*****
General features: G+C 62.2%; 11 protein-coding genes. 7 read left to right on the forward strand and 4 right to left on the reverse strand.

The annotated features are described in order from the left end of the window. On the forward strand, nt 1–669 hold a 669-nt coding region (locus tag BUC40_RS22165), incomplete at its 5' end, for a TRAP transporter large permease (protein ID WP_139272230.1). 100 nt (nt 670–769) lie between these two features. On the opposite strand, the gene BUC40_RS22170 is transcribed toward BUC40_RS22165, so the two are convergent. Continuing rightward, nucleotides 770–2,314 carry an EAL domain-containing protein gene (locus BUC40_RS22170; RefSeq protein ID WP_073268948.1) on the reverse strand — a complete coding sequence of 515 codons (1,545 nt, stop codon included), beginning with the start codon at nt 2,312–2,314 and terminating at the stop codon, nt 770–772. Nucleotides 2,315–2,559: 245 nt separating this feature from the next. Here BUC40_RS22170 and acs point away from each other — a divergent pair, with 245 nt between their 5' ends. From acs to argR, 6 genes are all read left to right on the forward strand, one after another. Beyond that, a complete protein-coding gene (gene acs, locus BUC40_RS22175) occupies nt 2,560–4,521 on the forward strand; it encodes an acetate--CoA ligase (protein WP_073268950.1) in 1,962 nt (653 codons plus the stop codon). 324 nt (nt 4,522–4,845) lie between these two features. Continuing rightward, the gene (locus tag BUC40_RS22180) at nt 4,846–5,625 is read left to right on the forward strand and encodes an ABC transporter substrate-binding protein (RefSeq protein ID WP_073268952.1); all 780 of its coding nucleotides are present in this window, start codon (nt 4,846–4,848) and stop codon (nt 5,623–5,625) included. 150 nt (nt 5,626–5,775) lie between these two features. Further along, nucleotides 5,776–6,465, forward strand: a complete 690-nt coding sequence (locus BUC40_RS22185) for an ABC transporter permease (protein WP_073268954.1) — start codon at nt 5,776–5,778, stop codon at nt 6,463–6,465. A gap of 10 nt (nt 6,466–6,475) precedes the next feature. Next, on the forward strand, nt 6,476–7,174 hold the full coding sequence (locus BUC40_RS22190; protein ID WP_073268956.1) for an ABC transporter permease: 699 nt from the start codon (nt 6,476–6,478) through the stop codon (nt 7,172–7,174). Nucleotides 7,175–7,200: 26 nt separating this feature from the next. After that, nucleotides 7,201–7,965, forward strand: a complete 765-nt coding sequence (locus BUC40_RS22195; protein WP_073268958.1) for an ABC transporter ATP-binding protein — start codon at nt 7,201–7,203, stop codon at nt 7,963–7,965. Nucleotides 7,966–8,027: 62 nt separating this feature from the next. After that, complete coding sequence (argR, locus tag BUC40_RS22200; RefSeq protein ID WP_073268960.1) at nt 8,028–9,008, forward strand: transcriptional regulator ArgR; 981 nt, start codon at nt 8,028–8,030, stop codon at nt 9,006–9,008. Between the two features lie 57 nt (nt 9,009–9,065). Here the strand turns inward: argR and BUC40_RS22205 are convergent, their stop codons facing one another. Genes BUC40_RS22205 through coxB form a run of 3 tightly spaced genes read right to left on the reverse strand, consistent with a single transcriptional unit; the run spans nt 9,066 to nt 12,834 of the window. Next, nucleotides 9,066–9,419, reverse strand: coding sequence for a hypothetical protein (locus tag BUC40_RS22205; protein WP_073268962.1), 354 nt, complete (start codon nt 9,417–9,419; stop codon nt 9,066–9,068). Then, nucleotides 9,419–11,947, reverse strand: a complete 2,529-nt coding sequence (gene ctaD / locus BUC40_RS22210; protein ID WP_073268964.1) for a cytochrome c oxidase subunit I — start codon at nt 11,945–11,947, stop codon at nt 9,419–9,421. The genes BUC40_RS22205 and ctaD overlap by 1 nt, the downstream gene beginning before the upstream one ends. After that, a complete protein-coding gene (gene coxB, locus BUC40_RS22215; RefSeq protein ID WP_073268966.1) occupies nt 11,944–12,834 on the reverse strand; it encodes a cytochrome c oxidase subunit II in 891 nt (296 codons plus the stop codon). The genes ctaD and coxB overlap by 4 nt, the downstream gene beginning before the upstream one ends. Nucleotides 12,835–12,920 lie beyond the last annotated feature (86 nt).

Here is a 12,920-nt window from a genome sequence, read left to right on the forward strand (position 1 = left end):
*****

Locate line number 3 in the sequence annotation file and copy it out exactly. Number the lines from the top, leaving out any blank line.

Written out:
Here is a 12,920-nt window from a genome sequence, read left to right on the forward strand (position 1 = left end):